WWE.com: Why is it that Bill was able to connect with anyone from any generation?
Hayes: I think his Paul Bearer character is undoubtedly a real-life cartoon. I think every kid is scared of a funeral director or a mortician. How many kids do you see saying, “You know what I wanna be when I grow up? I wanna be a mortician and embalm people!” Which Percy loved to do, and was very good at it. So if you imagine this weirdo character, I think the visual that he gave matched your weirdness. And the voice was just magnificent, the eyes and the makeup, and him and The Undertaker were such a great pair. Such a great pair.
And he loved the fans. And the fans knew that he was genuine. He loved people that had the industry. Right away they had a common bond. They had a common denominator. They had something they could discuss and talk about.
WWE.com: You hear a lot of talk about legacy these days. What is Bill Moody’s legacy?
Hayes: When you are a product of the ’60s, ’70s, much less the ’80s, and you are in this industry — any industry in the ’80s and ’90s — you tended to live a different kind of lifestyle. And we all enjoyed our lives. But as Percy got older and traveled a little less, he got to spend more time with his wife, Diane, who he loved dearly. I remember when they first met, and I remember him lighting up like a Christmas tree about her and they became inseparable.
And he started appreciating life more, and time with his kids, and later his grandkids. When he lost Diane four years ago, he lost part of himself. But he also gained — what’s the word I’m looking for — almost like humility. Almost like appreciating every second and appreciating people.
He had realized that after his wife died to make the most of each moment. Take a second, say “I love you,” say “It’s fun to be with you.” Because you’re gonna argue, fuss and fight anyway and I think that had kind of consumed his life. I know he was tickled to death all the time to go see his grandchildren. He was always grateful to come back here, he was so grateful to the McMahons — who are gonna kill me for saying this — for sending him to get a gastric bypass. He told me a million times that was the only reason he was alive. It put 10 more years on his life. So he just started to learn what we all should, to appreciate the little things.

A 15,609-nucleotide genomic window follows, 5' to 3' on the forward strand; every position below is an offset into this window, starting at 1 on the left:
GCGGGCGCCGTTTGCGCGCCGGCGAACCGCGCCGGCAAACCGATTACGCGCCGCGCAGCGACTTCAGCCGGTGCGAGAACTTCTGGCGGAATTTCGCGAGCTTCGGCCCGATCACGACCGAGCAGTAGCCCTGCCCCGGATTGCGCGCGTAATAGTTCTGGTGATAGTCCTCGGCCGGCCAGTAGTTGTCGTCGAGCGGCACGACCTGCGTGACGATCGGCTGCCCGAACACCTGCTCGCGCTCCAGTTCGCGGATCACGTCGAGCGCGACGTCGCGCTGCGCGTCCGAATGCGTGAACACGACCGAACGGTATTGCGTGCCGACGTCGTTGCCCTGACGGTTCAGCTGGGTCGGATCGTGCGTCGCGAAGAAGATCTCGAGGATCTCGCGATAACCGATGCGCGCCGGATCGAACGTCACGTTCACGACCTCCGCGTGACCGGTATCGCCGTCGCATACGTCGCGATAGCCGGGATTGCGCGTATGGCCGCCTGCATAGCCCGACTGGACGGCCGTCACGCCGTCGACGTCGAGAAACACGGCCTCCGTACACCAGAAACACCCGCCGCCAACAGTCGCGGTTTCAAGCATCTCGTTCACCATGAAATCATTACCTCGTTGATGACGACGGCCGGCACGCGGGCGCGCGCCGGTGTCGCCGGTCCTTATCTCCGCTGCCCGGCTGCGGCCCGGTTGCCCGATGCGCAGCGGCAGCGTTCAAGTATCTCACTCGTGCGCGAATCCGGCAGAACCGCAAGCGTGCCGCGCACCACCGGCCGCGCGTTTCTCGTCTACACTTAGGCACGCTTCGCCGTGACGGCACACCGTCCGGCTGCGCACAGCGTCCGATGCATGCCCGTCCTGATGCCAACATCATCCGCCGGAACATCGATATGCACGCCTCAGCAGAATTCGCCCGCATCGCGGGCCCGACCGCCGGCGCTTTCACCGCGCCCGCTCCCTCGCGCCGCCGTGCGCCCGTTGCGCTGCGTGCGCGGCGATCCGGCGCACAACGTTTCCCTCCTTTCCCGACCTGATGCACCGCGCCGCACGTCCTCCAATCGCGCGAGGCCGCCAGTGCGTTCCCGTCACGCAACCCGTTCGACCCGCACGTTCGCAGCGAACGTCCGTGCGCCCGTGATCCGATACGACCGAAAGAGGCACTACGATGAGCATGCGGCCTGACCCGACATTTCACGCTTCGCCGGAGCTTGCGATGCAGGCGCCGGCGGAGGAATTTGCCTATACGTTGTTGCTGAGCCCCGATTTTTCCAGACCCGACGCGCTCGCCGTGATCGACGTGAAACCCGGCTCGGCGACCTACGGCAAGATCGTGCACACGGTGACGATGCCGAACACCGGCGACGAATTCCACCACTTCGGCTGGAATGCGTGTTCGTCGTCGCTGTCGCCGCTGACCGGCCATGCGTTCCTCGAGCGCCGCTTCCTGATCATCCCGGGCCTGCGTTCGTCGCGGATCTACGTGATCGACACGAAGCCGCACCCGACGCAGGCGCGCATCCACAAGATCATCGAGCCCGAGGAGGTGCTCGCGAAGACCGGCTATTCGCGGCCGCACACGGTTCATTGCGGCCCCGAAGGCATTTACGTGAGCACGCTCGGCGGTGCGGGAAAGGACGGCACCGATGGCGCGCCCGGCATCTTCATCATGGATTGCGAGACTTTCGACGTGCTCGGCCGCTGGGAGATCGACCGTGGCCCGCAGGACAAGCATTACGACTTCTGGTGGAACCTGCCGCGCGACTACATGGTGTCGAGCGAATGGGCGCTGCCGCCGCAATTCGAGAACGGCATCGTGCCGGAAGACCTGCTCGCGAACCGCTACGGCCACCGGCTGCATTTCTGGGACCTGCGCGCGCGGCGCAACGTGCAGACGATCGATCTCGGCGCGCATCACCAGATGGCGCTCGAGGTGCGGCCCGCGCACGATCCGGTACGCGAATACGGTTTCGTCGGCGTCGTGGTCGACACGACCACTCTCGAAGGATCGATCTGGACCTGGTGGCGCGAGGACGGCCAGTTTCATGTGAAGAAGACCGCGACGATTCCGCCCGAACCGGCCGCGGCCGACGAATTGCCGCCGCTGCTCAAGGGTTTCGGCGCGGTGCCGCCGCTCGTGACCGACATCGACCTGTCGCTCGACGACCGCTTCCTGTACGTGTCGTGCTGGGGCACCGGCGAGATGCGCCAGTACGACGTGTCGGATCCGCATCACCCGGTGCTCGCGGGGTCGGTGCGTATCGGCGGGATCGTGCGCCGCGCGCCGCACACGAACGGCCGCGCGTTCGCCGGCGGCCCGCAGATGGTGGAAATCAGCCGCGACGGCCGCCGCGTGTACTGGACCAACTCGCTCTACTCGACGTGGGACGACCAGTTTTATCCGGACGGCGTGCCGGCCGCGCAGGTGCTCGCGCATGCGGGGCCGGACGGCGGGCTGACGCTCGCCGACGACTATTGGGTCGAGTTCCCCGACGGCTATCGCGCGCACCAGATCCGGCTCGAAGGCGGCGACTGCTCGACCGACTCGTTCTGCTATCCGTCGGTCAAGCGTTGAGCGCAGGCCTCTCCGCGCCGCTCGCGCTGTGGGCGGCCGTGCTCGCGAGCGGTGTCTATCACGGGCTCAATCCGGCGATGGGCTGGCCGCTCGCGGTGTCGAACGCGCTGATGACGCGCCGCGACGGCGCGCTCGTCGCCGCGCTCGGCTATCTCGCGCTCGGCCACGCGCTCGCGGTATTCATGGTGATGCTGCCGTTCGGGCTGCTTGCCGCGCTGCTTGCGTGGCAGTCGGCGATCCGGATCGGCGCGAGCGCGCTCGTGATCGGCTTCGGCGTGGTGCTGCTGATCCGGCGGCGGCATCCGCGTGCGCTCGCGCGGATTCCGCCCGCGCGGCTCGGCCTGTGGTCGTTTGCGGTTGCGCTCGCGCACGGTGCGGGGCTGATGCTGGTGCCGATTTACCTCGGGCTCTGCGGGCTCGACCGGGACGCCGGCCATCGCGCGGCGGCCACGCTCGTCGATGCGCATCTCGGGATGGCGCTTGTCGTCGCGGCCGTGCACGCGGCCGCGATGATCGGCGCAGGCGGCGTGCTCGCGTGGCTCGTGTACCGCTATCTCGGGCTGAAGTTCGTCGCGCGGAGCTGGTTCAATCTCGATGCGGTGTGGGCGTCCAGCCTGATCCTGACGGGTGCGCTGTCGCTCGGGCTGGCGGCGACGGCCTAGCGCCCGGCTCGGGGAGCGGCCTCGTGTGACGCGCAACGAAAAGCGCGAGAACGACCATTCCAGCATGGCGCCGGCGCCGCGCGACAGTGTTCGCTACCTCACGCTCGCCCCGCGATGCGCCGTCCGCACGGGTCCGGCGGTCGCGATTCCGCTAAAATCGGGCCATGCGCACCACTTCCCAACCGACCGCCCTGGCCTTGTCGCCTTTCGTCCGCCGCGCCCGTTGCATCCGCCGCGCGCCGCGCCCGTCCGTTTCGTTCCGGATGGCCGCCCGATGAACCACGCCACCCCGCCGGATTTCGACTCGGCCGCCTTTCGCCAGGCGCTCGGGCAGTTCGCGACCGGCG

WWE.com: What is a lesson the WWE Universe can learn from Paul Bearer’s life?
Hayes: Live your life and chase your dreams and enjoy the ride along the way. Sometimes we get so consumed with chasing our dreams we don’t enjoy the ride, and by the time we learn to enjoy the ride, the dream’s over.
WWE.com: What’s the funniest Paul Bearer story you can think of off the top of your head?
Hayes: There are just so many moments I don’t know how many of them you could print. One time we went to Florida, we were all renting rooms out of a place that Jimmy Garvin and his mother owned. Jimmy was working for the AWA. I had no idea why Jimmy offered to rent us anything because Jimmy had lived with us before and knew what it was all about. All of a sudden we pull up and Percy came running out of the house with Terry [Gordy], and Buddy [Roberts] is coming out. He’s getting a little pan of water and he’s filling it up with water, running it back in and throwing it on the house. I look at the house. The house is on fire and smoking and Terry goes, “Hey Perce, the whole house is on fire.” That was one of the funny ones.
There’ll be so many more that’ll come to mind. He was just a great guy and we need to cherish and celebrate his life, that’s what he would want. He wouldn’t want people mourning because he’d tell you there was nothing to mourn about. He loved his country music. He got to become friends with his favorite country artist George Jones. They kept in contact all the time. His life was blessed. It really was, and anybody who knew him, their life was touched, too.
WWE.com: Last thoughts for the WWE Universe on Paul Bearer?
Hayes: I don’t know, I think I’ve kind of said it all. Chase your dreams and enjoy the ride, and know you can be happy with the person that’s inside. That’s what he was. He never lost the spunk that drove him to become Percy Pringle, Paul Bearer. He never lost that drive.
Now don’t get me wrong, he could be an a-hole (laughs). He could be one of the grouchiest son of a guns ever and we all can be that way, but you live and learn from it. But I’m so proud I spent a good part of my life with him. And I think everybody out there who’s ever loved him, that’s mourning him now, that will remember him as we go on and respect his career should know that’s the way to honor him. Because that’s what he would like. He’d like to be remembered, and he’d like people to have loved his career, which is work of art.